Mothers and babies are being exposed to the risk of death or injury unnecessarily, because after that 10-15% (which is based on extensive research), they found that no additional lives were being saved.

Isn’t saving lives what medical assistance is supposed to prevent during labour and birth? One US obstetrician has come out and argued that the opposite is now true.

In an article for the New England Journal of Medicine, Dr Neel Shah pointed out the stark difference in medical culture between the UK and the US: “nearly all Americans are currently born in settings that are essentially intensive care units (ICUs)”, highlighting that perhaps the proximity to medical interventions encourages the use of them more than is strictly necessary.

“The safety argument against physician-led hospital birth is simple and compelling: obstetricians, who are trained to use scalpels and are surrounded by operating rooms, are much more likely than midwives to pick up those scalpels and use them.”

Home Birth vs. Hospital Birth

This leads us to the inevitable argument: is home birth safer than hospital birth? Dr Shah says the debate should not be about which care provider and setting is better, rather how the maternity system automatically treats birth as a catastrophe waiting to happen and over-intervenes.

While the NICE guidelines emphasises the risk of doing too much in hospital, on the other side of the Atlantic, the American College of Obstetricians and Gynecologists (ACOG) underscores the risks of not doing enough.

In the UK, women planning to birth at home are provided with one to one focused midwifery care during pregnancy, with coordinated follow up care if additional care is required.

The health system is structured in a way that all women are guaranteed access to care, and those who do need to transfer from home to hospital know it will happen safely and quickly. Transfers happen collaboratively as doctors and midwives are more used to working in partnership.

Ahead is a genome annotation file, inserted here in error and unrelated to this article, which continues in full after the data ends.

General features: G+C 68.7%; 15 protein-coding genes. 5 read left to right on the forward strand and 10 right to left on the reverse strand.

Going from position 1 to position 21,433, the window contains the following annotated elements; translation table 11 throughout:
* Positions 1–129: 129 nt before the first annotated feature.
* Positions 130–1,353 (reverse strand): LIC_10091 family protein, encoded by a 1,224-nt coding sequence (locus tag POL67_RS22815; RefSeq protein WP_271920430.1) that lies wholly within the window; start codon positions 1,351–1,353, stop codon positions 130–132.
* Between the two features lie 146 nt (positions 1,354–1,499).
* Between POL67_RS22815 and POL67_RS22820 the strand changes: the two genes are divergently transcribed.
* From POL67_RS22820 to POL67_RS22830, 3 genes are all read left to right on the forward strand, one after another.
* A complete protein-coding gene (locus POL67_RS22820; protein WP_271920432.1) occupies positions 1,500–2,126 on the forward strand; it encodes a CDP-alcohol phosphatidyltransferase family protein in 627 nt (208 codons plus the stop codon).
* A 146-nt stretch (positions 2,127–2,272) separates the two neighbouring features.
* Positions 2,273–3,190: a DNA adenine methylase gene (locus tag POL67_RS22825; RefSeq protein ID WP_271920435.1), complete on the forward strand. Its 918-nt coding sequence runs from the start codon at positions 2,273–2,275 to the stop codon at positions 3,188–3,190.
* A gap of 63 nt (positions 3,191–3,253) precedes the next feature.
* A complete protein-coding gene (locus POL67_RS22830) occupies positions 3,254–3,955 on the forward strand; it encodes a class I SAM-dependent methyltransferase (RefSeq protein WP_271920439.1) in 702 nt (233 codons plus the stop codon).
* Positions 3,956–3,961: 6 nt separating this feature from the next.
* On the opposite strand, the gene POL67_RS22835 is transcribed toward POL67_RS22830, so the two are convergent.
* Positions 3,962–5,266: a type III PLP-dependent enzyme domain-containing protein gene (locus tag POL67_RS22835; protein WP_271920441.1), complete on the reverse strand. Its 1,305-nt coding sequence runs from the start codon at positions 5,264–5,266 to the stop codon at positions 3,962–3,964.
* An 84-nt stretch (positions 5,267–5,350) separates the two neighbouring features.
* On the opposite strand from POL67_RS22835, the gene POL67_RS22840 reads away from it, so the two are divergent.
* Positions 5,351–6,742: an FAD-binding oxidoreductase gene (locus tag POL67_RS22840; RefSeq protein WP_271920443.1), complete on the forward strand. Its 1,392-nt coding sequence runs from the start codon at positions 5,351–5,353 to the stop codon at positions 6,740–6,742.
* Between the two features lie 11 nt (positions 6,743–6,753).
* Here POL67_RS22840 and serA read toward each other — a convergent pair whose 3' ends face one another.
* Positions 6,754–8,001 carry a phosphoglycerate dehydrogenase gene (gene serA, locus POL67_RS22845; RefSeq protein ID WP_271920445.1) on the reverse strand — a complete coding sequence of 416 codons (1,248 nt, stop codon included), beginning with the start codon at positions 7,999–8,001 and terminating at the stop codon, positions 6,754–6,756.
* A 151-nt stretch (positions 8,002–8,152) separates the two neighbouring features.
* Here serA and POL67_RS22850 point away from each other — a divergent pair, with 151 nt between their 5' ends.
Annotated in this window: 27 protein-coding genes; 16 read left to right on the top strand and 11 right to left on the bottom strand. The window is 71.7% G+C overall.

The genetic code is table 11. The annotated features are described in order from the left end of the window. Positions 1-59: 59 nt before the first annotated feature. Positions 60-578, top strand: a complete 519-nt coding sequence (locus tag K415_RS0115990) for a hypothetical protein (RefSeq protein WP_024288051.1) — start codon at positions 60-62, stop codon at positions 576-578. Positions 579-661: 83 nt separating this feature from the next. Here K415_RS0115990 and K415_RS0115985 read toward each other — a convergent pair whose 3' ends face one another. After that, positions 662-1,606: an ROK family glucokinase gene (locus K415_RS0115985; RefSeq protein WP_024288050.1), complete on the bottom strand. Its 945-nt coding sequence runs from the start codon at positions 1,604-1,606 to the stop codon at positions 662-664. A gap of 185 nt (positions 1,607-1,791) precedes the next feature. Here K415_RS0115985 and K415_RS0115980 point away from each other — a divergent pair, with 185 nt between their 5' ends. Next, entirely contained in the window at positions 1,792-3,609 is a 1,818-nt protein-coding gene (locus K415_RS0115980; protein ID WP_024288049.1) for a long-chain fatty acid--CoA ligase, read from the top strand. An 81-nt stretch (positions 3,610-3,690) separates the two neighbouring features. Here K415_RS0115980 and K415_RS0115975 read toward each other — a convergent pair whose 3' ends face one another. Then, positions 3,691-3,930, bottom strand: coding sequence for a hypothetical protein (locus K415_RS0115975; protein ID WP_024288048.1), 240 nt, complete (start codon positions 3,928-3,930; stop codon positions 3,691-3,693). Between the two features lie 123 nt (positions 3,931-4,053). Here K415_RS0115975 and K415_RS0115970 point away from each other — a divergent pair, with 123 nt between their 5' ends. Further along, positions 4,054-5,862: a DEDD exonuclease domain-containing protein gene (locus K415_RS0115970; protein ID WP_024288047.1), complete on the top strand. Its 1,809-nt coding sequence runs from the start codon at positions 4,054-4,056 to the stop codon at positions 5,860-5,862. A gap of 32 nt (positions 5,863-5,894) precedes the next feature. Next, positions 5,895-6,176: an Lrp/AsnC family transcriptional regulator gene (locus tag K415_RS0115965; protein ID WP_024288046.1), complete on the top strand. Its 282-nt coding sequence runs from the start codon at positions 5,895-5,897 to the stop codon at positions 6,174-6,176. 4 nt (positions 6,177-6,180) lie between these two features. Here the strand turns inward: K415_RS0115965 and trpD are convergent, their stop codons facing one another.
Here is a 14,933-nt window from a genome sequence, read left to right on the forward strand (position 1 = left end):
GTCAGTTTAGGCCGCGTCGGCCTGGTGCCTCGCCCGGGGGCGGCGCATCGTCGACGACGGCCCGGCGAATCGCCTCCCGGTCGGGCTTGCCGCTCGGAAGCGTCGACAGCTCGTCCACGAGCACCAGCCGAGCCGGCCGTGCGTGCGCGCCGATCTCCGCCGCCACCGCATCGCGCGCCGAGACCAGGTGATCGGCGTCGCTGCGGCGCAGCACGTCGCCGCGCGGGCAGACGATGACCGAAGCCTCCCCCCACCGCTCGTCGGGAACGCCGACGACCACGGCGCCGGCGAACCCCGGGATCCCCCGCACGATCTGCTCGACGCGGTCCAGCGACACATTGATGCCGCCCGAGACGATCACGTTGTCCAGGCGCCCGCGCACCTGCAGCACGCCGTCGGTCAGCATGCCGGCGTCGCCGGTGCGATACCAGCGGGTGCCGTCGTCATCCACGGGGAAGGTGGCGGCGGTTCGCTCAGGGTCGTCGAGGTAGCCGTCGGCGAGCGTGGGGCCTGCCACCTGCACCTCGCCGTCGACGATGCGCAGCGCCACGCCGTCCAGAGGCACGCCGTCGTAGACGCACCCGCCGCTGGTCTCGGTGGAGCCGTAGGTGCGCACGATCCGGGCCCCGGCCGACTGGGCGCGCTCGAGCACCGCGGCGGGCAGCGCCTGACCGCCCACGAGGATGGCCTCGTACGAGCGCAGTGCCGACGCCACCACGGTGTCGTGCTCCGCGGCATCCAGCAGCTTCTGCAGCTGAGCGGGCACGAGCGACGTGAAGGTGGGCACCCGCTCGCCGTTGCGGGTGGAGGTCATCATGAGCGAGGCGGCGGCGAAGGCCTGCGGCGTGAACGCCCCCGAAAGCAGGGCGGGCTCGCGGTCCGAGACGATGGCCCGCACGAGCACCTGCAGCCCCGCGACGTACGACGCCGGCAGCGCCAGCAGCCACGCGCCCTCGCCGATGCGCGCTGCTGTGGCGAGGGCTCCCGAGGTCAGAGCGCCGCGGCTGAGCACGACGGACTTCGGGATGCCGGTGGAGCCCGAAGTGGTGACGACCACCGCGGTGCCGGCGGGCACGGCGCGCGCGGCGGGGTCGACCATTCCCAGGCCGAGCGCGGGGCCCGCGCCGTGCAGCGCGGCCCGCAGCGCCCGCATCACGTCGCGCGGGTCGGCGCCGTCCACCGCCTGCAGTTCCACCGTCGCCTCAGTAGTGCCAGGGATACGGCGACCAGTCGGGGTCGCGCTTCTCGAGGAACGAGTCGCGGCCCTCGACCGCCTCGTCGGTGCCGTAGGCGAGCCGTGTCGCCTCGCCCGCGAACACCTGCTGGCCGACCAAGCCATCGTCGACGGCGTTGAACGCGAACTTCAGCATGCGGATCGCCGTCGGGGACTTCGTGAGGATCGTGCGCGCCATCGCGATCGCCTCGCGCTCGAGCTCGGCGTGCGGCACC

In the US, such collaboration is nearly impossible to access, as is the case in Australia. The US and Australia has much to answer for, by not supporting women with their right to choose and failing to make an effort putting effective systems into place.

Normal Birth Needs ‘Normalising’

Ultimately, women will choose the environment that is promoted as the safest for the birth of their baby.

Generations of women have been led to believe that hospital provides this safety, but the evidence is stacking against this long held belief.

There are many organisations and groups now focusing on supporting women’s rights in birth, supporting women who have suffered birth trauma due to obstetric violence, and working toward normalising birth for future generations. Women are beginning to demand autonomy over their right to bear children how and where they want to.

American women don’t have the luxury of birth choice that British women do, through no fault of their own. While women in the UK can reduce their risk of intervention by staying away from hospital if they choose, pregnant women in the US (and countries following the US maternity model) are essentially be held hostage in a one size fits all model of care.

The challenge is for women to have their voices heard in a birth culture that is dominated by doctors who don’t know how to do better even when they know better.

For information about birth advocacy groups in your area:

Humanize Birth

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Sam McCulloch enjoyed talking so much about birth she decided to become a birth educator and doula, supporting parents in making informed choices about their birth experience. In her spare time she writes novels. She is mother to three beautiful little humans.